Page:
Working on too many behaviours at a time can be confusing.
Frame the behaviour in a positive manner—state what you want to see your child do. For example, rather than saying, “No hitting,” try “Use gentle touches.”
2. Decide How Often to Reward Good Behaviour
Think about how often your child is going to need feedback for the good behaviour.
Younger children may need a sticker, checkmark, or star to denote their progress several times a day, but older children may be able to wait until the end of the day for feedback.
You may want to reward your child mid-morning, late afternoon, or evening. Or, divide the day up into three distinct segments: before school, after school, and bedtime.
You may also decide it’s best to concentrate on the behaviour during one part of the day only.
3. Identify Larger Rewards
While sticker charts may motivate a preschool-age child for a while, most children need to exchange those stickers for bigger rewards to stay motivated. Rewards, however, don’t need to be expensive. There are many free and low cost rewards that can be very effective.
It’s essential to use rewards that your child is interested in earning. For some children, electronics time could be an effective reward. For other children, staying up an extra 15 minutes could be the best reward.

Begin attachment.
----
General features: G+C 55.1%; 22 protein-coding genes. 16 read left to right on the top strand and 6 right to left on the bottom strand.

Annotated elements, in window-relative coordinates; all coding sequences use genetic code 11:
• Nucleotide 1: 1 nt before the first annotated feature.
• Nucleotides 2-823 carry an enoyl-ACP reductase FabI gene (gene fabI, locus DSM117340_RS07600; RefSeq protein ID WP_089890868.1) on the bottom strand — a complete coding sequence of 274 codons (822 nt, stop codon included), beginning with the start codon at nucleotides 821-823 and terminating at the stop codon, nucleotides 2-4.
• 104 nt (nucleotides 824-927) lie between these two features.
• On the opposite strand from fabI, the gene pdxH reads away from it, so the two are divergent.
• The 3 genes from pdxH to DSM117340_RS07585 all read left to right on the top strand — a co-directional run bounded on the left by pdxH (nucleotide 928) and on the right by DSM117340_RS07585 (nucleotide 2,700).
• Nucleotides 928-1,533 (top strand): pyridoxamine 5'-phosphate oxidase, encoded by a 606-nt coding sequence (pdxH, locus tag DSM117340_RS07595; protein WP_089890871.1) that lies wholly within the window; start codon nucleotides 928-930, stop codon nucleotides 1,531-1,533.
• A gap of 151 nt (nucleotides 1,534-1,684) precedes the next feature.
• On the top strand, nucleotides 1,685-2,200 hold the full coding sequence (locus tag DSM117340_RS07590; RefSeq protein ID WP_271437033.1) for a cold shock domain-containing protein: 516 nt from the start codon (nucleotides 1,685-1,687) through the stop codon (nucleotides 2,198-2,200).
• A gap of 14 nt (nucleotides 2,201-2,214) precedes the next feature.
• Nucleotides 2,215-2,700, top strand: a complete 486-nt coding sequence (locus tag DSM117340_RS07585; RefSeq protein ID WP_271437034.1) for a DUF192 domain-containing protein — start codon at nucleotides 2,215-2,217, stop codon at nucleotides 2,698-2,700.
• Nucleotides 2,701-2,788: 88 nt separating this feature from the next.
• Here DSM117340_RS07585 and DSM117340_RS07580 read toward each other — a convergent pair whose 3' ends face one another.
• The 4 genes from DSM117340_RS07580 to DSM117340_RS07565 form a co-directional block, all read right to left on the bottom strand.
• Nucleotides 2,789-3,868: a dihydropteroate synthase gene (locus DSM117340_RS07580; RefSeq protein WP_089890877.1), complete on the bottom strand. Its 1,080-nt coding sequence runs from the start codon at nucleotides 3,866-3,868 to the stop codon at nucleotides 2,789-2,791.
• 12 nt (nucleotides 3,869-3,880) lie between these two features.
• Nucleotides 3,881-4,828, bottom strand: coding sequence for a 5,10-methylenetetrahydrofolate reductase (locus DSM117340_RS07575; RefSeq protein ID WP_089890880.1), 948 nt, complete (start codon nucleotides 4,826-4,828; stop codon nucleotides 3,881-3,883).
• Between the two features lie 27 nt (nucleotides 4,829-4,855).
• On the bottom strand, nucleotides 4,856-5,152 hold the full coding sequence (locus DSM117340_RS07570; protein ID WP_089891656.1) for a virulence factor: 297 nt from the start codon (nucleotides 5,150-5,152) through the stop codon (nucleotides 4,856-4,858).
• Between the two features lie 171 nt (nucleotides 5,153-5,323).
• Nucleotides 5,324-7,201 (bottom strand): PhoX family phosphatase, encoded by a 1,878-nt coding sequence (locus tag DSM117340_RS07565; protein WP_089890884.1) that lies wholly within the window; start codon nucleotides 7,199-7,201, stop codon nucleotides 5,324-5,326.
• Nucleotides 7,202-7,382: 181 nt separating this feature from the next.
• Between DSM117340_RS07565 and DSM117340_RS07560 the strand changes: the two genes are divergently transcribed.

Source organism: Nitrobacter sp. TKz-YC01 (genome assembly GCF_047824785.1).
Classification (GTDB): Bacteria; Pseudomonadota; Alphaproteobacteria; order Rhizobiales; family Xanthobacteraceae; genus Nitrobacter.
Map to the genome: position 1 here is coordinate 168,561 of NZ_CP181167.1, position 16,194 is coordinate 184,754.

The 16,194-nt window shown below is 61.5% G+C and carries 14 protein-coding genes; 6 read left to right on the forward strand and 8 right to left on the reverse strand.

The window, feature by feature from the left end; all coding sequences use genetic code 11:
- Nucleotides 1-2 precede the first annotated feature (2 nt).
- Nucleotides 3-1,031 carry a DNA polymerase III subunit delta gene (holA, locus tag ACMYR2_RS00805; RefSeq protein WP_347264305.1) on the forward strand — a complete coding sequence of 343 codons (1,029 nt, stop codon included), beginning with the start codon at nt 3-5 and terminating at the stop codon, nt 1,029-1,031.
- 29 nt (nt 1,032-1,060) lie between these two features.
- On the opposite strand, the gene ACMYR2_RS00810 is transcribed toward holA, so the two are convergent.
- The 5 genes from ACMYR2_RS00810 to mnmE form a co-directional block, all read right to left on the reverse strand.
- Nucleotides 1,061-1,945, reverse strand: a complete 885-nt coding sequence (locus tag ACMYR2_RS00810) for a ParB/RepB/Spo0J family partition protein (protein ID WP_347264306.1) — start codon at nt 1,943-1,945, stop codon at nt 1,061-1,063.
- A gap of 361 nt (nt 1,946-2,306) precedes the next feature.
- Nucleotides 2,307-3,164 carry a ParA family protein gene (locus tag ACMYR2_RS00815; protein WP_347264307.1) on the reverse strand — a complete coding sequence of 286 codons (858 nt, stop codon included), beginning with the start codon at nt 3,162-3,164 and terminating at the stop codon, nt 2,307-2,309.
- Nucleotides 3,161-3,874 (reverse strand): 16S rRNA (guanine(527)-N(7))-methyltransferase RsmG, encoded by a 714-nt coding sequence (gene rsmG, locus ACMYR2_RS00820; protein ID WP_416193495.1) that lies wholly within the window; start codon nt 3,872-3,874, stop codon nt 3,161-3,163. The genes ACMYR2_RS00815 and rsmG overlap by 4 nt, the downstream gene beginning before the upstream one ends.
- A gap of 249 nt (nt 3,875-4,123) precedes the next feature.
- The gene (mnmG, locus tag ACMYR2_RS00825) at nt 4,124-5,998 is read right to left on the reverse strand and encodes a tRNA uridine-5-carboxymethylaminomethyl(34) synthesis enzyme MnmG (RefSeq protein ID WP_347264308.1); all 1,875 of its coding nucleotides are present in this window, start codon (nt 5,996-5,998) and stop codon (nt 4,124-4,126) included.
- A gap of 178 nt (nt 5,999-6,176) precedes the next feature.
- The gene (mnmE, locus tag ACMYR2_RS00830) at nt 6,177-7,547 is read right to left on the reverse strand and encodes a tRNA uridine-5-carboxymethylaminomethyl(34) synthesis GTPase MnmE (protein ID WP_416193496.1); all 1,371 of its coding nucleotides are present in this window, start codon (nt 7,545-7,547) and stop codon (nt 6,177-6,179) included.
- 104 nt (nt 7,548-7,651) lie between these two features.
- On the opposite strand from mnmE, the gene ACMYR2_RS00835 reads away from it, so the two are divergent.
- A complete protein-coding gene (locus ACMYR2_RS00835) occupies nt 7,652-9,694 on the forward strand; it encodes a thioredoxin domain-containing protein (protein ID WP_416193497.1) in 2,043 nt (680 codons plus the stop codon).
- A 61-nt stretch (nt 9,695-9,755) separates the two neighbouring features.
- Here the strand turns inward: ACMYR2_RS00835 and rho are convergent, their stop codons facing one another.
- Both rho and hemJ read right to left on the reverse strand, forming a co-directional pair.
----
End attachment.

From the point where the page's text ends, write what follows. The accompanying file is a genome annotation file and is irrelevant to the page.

4. Establish a Goal for Your Child
Create a realistic goal that outlines when your child will be rewarded.
You may want a daily goal such as, “If you earn three stickers today, we’ll play a game after dinner.”
Older children may be able to wait a little longer for a reward. Consider a goal such as, “If you get five tokens for handing in your homework on time this week, we’ll go to the park on Friday after school.”
5. Explain the Chart to Your Child
Talk to your child about the behaviour chart. Make it clear that the chart is about helping them, not punishing. Talk about how it’s up to them to earn privileges and rewards for their good behaviour. Give your child an opportunity to ask questions.
6. Use Praise for Added Reinforcement
It’s important to use praise in addition to the behaviour chart. Then, as your child learns new behaviours and masters new skills, you can phase out your rewards and use praise only.
7. Adjust Your Behaviour Chart as Needed
Sometimes, reward systems require a little trial and error. If the behaviour chart seems too easy for your child, adjust their goal to make it a little more challenging. If however, your child is really struggling to earn meet his goal after several attempts, the reward system may be too difficult. Make it a little easier so they can experience some success, which will motivate them to keep doing well.
As well as being the KalliKids Champion for County Durham and Tees Valley, Melissa Lane is an Ofsted registered outstanding child minder, award winning playgroup leader and Chairperson of North East Community Association. Parents in the County Durham area can follow Melissa's Facebook page to find out about new activities in their local area. To join KalliKids as an activity in the County Durham area contact Melissa here.